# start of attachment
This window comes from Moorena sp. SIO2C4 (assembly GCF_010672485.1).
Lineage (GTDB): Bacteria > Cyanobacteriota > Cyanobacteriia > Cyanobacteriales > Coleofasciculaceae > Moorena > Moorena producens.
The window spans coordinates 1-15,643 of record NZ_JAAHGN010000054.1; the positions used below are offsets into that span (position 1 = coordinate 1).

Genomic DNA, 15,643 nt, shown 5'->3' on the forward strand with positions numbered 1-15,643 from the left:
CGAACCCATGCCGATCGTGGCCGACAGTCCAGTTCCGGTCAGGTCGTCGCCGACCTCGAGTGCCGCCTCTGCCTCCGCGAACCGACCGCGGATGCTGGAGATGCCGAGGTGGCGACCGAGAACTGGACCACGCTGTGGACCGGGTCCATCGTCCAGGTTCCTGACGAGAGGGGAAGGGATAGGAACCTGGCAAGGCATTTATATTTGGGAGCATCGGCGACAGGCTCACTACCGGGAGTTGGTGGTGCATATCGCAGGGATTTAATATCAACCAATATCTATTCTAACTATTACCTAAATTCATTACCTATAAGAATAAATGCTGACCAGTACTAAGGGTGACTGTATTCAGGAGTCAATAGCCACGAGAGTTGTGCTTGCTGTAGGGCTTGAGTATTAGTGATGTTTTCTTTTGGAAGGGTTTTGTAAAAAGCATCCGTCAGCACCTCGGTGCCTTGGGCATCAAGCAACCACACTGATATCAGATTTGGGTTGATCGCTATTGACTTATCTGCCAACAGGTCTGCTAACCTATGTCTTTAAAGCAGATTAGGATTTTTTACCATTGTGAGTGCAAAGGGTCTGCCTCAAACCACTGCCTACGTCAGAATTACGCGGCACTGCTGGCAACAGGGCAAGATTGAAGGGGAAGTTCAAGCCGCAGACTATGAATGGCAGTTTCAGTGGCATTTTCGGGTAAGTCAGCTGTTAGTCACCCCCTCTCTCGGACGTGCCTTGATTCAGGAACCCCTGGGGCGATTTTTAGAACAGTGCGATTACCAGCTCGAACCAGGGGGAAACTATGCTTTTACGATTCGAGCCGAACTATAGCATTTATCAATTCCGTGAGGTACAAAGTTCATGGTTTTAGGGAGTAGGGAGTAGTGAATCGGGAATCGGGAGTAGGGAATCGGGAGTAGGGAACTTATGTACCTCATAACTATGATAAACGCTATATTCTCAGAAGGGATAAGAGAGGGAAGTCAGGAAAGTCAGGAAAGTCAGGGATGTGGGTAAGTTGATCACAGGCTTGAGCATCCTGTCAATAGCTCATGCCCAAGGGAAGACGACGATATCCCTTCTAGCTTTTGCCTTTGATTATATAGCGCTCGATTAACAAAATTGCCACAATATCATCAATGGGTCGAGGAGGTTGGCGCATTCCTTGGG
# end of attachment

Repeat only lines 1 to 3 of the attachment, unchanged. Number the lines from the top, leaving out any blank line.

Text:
This window comes from Moorena sp. SIO2C4 (assembly GCF_010672485.1).
Lineage (GTDB): Bacteria > Cyanobacteriota > Cyanobacteriia > Cyanobacteriales > Coleofasciculaceae > Moorena > Moorena producens.
The window spans coordinates 1-15,643 of record NZ_JAAHGN010000054.1; the positions used below are offsets into that span (position 1 = coordinate 1).